This rare silver flask would have held perfume. It is of silver with the body decorated in black enamelled niello with bands of Mughal-esque floral bands. The neck of the flask is decorated with a clover-like border of repeated leaf motifs in silver wire and decorated with green cloisonné enamel. The domed cover hides a stopper. The cover has been delicately worked with a pine-cone pattern suggestive of filigree but in fact is chased. This rises to a architectural-like dome finial. The cover is attached to the base by means of a fine, double-strand silver chain.
Lucknow Mughal-esque floral work with its distinctively lush rendering of flowers and foliage in tight scrollwork is a feature on many 18th century silver items produced in Lucknow. Examples of motifs related to those seen on the flask here are to be found in Markel 2010, pp. 202-212). The use of enamels is another feature of Lucknow silverwork.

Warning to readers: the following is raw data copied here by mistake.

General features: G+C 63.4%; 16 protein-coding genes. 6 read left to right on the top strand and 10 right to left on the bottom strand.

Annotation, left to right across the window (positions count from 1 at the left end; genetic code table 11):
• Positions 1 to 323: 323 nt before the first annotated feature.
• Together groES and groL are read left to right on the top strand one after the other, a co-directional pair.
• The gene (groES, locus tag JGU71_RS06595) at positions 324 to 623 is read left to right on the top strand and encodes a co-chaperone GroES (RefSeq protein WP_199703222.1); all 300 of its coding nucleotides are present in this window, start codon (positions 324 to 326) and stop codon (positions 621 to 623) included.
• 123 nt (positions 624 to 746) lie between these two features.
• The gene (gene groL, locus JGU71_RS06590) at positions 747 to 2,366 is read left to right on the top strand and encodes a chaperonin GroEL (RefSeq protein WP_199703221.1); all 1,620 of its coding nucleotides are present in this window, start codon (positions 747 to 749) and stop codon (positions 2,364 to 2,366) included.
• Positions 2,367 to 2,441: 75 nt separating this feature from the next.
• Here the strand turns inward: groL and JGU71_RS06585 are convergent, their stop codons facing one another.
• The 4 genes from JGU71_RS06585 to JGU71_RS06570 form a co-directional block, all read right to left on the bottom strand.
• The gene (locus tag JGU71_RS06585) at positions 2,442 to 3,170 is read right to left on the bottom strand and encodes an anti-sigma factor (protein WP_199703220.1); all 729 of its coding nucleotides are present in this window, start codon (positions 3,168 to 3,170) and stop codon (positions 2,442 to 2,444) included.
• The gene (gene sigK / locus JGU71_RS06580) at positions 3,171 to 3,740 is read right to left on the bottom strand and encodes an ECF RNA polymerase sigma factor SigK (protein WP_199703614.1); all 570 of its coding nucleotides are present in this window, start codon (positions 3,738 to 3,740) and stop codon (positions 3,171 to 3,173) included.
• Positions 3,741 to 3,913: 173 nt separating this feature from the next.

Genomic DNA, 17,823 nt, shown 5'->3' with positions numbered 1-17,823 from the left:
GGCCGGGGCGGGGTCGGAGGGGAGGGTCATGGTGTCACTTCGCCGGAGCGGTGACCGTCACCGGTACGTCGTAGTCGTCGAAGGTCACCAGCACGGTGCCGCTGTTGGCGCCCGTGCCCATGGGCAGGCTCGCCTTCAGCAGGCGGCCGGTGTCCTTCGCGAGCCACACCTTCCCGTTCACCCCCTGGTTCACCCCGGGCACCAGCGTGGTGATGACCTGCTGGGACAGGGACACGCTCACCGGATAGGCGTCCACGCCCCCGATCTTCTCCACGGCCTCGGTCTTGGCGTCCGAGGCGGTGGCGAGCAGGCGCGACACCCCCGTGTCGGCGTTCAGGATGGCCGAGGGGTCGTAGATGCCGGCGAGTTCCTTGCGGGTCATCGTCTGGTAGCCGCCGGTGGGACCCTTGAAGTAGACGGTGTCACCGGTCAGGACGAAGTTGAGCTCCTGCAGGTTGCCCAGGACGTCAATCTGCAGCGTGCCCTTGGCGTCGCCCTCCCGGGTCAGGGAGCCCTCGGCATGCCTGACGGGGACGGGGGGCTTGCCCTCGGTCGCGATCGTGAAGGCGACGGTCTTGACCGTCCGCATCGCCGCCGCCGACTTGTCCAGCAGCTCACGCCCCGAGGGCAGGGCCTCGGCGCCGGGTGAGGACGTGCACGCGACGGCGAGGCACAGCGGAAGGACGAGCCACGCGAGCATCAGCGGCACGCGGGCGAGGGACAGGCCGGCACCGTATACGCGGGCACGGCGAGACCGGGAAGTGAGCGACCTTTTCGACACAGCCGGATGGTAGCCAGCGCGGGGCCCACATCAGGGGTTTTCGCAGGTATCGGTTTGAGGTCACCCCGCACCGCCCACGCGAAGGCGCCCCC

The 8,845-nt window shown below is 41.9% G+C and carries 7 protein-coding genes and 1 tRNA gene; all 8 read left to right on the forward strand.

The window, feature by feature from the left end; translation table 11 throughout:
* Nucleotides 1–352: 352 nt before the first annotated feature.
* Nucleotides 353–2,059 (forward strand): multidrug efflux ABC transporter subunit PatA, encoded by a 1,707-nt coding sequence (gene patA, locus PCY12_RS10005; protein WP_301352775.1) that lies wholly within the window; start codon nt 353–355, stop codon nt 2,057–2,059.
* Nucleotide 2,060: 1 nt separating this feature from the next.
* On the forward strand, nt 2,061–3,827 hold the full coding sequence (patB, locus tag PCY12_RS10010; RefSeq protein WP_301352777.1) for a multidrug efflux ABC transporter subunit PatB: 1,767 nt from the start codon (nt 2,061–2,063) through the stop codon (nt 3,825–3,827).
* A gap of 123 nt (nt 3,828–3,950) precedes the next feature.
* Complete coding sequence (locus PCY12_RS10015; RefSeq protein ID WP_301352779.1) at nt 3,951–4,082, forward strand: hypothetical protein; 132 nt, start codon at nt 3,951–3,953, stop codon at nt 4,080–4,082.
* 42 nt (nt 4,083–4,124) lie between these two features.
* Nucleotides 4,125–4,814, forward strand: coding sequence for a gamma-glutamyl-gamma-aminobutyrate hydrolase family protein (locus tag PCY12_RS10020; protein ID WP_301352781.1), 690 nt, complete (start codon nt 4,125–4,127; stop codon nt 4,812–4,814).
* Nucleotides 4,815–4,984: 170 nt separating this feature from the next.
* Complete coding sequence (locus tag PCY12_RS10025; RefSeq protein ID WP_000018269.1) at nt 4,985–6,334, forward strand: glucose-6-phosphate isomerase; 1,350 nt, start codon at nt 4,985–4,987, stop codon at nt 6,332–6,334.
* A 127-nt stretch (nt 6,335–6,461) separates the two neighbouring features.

Probably the perfume flask was made for a member of the court.
The ruling family of Oudh established themselves as independent hereditary rulers of Lucknow during the collapse of Mughal power in the early eighteenth century.
The strategic position of their capital and that of Oudh province prompted the British to use them as a buffer state between their own territories in the east, and the west. However the British used the inevitable intrigue and jockeying in the Oudh court to exert greater and greater influence. By the turn of the nineteenth century they managed to virtually exercise a veto right on the succession. The Nawabs devoted much of their time trying to project the outward signs of their sovereignty and regality, rather than exerting real power. Accordingly, Lucknow became an important centre for court arts.
The perfume flask here is in very good condition. There is a tiny loss to one of the cloisonnes near the neck of the vessel but this is barely detectable.
Markel, S. et al, India’s Fabled City: The Art of Courtly Lucknow, LACMA/DelMonico Books, 2010.